Microcap Attorney Jaclin’s Co-Conspirator Turned DOJ Witness in Shell Factory Scheme

This story has been updated

A 20-year veteran of Microcap financing deals, attorney Gregg Evan Jaclin, has been charged with running a shell-factory shop and securities fraud for nearly a decade. Yesterday I reported at Growth Capitalist the government has been building their case against Jaclin and his co-conspirator Imran Husain for years. Jaclin is accused of filing false opinion letters that allowed stock, which U.S. securities law says should be restricted, to freely trade within months of a private company going public through buying one of the Jaclin/Husain shells.

Jaclin, who denies the SEC charges, is currently working in the industry as the chairman of the corporate securities group at New Jersey-based Szaferman Lakind LLP. He lives in a million dollar home in West Windsor, NJ with his wife, Jill Gartenberg Jaclin, and their two kids.

Gregg And Jill Jaclin

Gregg And Jill Jaclin

Jaclin previously co-owned a law firm, Anslow & Jaclin, where he allegedly issued false SEC filings for the public shell companies named in the government’s complaint. Jaclin’s former partner Richard Anslow joined another top microcap financing law firm, Ellenoff Grossman & Schole LP, in October 2013. Anslow acknowledged he was interviewed in the SEC investigation of the shell factory scheme, according to his managing partner Doug Ellenoff. Ellenoff also told this reporter Richard Anslow doesn’t believe he is still part of the SEC investigation. I was able to ask Anslow face to face, at the Marcum Microcap Conference in NYC on June 1st, if the SEC had directly told him he is no longer part of the investigation, which centers on false filings and opinion letters written by a firm (Anslow+Jaclin) he co-owned. Anslow shook his head when I posed the question and started to walk away from me really fast. I followed him asking the question again along with asking “are you running away from a reporter’s questions”. Anslow escaped and I never got my answer. Anslow has not been charged by the government in this case.

The Securities and Exchange Commission complaint against Jaclin was filed by the regulator’s L.A. office in the district of Central California federal court on May 12, 2016. The SEC thanked the DOJ team in Northern California for assisting them in building their case but I found it odd they didn’t mention parts of Husain’s sworn plea agreement that talked about Jaclin’s role in coaching Husain, in 2012, to get some of the puppet CEO’s of the shell companies to lie to the SEC when the regulator began investigating who actually had control of the companies. It makes me wonder if these details are being saved for a DOJ criminal complaint against Jaclin. When I reached one of Husain’s lawyers, Victor Sherman, he told me he thought criminal charges were coming against Jaclin.

Nine shell companies were listed in the SEC complaint as being fraudulently built to look like real companies but in my investigation of the alleged scheme I found there were a lot more deals that fit the same pattern as described by regulators. Such as the case against Cary Lee Peterson who bought a shell from Jaclin and reverse merged a company called RVPlus. Although Peterson was arrested in March Paul Fishman, the head of the DOJ in New Jersey, didn’t get a jury to indict Peterson until May 10th- 2 days before the SEC filed their complaint against Jaclin. In the Peterson case the government quotes emails between Peterson and the “lawyer on the deal” negotiating the price of the shell. SEC records show that lawyer is Gregg Jaclin. Peterson is quoted saying ‘I’m not paying that price’ if the restriction on the legend for the shares isn’t removed so I can trade these shares within the first few months. Jaclin and Husain charged between $215k-$425k, which is high, per shell company they sold.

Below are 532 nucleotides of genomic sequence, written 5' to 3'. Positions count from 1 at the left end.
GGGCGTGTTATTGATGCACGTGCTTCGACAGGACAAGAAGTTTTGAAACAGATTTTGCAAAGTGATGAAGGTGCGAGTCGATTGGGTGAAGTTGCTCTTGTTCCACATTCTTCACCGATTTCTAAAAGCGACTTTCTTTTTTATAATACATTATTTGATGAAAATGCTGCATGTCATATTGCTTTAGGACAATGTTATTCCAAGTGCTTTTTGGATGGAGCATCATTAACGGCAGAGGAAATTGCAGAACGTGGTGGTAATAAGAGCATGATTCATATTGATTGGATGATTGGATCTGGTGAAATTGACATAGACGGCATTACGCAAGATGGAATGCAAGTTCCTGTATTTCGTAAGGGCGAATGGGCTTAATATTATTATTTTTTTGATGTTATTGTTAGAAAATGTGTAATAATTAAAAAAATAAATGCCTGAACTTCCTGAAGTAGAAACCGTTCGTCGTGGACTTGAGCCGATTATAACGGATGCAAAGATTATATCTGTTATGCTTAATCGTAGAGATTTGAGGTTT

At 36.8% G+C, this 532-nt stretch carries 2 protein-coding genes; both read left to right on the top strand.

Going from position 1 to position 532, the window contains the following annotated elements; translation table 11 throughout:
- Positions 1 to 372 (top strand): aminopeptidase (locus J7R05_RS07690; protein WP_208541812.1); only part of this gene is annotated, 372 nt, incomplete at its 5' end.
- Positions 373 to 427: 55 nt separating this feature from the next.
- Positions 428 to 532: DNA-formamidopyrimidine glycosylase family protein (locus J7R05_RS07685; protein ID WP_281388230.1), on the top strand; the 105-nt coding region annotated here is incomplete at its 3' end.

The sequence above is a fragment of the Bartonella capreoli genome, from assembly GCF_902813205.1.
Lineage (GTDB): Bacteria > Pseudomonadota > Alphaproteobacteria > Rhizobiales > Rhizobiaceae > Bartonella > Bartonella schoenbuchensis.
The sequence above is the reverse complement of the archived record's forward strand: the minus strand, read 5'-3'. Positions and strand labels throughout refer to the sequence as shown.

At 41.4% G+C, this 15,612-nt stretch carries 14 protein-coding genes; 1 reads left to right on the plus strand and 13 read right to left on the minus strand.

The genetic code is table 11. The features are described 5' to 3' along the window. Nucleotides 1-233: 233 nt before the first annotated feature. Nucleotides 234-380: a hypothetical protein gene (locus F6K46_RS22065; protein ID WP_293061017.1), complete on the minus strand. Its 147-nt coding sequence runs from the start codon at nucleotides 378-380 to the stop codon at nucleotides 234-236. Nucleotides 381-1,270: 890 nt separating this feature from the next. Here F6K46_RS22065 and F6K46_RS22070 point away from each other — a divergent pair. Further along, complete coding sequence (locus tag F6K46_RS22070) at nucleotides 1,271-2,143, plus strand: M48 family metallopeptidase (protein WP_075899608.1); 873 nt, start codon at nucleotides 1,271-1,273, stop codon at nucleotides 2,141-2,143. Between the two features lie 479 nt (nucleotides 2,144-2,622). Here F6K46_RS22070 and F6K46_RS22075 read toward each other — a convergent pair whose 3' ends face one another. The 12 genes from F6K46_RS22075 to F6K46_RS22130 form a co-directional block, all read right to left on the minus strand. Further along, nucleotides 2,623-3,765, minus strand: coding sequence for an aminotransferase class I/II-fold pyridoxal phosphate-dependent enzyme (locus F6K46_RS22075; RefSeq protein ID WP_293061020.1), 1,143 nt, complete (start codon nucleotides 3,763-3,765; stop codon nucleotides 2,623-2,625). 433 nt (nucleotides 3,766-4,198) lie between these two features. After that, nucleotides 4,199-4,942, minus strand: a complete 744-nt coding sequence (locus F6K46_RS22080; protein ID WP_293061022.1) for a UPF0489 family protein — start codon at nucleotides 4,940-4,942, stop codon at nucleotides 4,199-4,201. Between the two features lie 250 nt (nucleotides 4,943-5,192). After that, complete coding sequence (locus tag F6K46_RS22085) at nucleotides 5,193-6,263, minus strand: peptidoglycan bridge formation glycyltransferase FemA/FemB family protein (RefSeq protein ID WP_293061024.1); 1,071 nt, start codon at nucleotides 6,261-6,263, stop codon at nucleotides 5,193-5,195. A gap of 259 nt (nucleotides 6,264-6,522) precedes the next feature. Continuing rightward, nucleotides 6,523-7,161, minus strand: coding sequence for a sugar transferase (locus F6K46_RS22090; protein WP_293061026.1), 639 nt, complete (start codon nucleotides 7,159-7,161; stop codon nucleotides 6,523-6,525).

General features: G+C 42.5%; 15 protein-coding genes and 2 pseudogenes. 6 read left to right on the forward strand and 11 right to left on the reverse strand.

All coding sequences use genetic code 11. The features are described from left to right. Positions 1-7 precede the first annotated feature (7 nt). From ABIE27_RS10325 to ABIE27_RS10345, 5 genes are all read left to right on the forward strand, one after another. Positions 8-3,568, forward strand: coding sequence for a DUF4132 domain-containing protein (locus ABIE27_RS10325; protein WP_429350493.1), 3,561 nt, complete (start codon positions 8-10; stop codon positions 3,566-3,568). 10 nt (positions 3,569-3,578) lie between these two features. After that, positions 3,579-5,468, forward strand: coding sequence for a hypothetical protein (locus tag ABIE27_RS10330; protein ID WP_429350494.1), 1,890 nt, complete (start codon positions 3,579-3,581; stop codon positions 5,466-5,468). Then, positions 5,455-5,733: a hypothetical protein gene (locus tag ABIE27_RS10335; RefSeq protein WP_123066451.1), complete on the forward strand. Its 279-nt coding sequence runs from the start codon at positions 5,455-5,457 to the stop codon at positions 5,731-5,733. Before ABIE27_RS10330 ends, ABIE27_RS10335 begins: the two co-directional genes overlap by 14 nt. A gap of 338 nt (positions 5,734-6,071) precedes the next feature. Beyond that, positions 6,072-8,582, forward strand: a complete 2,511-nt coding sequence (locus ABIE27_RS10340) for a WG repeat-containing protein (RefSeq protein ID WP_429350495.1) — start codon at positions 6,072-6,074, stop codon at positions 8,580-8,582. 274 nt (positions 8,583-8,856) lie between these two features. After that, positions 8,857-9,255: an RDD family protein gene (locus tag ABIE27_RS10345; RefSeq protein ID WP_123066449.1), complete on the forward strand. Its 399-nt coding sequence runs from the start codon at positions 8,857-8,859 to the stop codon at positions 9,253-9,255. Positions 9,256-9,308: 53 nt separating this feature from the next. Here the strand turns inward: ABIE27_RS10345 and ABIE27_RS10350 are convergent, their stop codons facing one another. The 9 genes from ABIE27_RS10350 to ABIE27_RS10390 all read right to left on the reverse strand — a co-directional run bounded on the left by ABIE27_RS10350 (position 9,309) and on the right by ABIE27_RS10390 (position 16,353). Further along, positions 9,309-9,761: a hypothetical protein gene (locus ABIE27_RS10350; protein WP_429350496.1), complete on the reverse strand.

Private companies will pay more for a shell if it’s considered a ‘clean shell’. This means the public company has reported to the SEC for a year and it has a real business plan with at least 40 different shareholders. The scheme laid out in the SEC complaint says nominee shareholders were made up and Husain hired puppet CEOs to pretend to run the companies when it was really him pulling the strings. It’s those actions that are a BIG no-no, according to the SEC.

The New Jersey DOJ confirmed the RVPlus CEO, Cary Lee Peterson, was unable to post bail last week and had to get a public defender, which makes me wonder if the DOJ will also press him to turn government witness against Jaclin and others in the scheme. So far there are no public criminal charges against Jaclin but the pressman for the DOJ in Northern Cal reminded me there could be a sealed indictment against Jaclin that no one knows about.

Allegedly lying in SEC financials for public companies and writing false opinion letters isn’t the only thing Jaclin is culpable of. In 2011, Jaclin and his former law partner Richard Anslow made a press announcement that they were going to merge with a New York-based top-billing microcap law firm named Schenzia Ross Friedman Ference LLP. Yesterday, I reported at Growth Capitalist the merger quickly fell apart because the partners at Schenzia Ross were uncomfortable with some the deals Anslow+Jaclin worked on. Even though no merger docs were ever signed to form the new firm, I found Jaclin was signing opinion letters for S-1 filings with the firm name: Schenzia Ross Friedman Ference Anslow LLP in 2011 and 2012. One such filing was for Health Direct, an issuer listed in the SEC complaint against Jaclin. Harvey Kesner, a partner at Schenzia Ross, told me after reviewing the SEC filing of Health Direct with other partners of Schenzia Ross, “the filing was not on behalf of SRFF and the use of any portion of the firm name is unauthorized”. Signing the wrong law firm name could make an issuer’s S-1 filing considered a false opinion in the eyes of the SEC.